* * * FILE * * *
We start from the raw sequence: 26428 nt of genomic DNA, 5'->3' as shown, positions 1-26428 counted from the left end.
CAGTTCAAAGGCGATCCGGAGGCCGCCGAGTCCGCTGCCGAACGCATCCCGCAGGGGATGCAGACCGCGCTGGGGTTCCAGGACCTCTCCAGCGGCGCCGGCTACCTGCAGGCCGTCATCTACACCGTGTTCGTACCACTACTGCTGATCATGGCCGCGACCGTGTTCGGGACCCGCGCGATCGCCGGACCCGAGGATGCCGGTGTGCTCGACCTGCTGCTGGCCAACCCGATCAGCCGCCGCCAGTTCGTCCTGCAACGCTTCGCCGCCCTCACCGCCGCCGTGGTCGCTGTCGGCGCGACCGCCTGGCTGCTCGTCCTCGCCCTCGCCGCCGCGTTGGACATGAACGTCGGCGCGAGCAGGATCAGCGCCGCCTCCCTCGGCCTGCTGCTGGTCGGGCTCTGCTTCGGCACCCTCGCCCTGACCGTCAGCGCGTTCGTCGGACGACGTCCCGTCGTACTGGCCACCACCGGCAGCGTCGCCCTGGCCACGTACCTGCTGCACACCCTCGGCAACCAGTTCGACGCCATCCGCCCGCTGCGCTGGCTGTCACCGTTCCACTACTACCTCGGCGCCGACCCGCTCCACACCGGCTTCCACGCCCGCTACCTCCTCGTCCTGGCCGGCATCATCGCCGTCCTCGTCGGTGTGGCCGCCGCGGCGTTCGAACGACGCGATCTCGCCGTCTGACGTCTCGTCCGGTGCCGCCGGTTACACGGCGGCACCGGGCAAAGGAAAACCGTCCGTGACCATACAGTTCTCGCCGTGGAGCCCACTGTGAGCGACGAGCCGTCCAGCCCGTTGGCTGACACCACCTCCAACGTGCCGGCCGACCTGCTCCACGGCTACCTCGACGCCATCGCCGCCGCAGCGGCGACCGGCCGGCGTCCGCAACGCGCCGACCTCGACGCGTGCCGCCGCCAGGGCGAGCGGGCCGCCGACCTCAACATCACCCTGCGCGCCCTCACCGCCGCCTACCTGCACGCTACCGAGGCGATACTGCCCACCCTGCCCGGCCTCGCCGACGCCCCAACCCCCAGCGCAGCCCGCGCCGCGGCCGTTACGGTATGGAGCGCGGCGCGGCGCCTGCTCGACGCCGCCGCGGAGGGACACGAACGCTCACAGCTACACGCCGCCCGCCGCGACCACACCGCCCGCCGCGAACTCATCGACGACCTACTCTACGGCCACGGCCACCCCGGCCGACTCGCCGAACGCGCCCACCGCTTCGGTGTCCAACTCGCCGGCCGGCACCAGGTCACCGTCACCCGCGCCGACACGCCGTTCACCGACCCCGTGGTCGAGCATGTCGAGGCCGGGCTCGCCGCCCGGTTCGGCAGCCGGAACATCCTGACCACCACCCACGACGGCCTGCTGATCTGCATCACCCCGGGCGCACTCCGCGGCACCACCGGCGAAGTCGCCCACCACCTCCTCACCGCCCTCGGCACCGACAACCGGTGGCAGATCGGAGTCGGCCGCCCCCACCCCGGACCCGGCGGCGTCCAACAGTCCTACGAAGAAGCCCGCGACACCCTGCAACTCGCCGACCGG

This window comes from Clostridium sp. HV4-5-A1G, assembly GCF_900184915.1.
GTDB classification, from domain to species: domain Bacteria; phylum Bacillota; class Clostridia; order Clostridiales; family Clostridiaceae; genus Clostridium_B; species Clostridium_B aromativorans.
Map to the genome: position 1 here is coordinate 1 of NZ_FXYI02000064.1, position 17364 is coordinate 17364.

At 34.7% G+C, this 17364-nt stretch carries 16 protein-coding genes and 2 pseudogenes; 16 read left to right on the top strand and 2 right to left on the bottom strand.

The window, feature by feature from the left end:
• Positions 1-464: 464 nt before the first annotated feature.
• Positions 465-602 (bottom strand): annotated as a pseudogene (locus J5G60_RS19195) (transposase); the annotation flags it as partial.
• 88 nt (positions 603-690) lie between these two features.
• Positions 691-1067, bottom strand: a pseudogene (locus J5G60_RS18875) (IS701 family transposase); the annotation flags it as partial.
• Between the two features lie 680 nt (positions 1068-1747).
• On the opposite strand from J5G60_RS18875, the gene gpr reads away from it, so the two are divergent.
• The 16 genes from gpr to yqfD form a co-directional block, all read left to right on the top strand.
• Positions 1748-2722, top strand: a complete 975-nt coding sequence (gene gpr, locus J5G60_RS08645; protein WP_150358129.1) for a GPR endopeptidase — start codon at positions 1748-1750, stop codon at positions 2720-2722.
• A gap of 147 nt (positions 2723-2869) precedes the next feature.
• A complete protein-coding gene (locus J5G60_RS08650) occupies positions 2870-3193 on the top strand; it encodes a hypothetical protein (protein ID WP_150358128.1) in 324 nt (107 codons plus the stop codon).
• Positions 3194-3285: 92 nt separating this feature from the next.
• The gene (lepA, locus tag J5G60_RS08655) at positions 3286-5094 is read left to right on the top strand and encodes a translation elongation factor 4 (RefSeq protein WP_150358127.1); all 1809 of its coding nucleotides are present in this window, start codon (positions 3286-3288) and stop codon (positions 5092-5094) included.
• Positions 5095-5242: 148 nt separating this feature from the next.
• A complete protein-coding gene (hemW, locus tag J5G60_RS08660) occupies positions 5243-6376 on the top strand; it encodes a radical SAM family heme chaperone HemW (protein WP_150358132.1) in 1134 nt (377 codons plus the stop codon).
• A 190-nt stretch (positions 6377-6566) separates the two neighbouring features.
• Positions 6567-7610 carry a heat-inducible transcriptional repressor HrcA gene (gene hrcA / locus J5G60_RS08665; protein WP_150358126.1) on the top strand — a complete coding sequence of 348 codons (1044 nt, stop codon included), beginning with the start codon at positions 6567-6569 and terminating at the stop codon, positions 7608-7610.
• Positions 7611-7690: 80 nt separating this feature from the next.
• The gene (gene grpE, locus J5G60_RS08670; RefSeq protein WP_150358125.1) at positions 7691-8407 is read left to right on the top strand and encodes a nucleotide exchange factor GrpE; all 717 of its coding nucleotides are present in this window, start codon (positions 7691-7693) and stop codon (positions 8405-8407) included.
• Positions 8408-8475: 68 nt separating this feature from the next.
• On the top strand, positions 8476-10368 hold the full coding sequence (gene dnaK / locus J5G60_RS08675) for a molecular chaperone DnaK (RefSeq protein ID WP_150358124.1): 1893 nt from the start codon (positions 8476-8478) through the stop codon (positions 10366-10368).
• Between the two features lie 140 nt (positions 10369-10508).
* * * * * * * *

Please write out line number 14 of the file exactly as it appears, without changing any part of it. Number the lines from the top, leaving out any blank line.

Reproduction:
• The 16 genes from gpr to yqfD form a co-directional block, all read left to right on the top strand.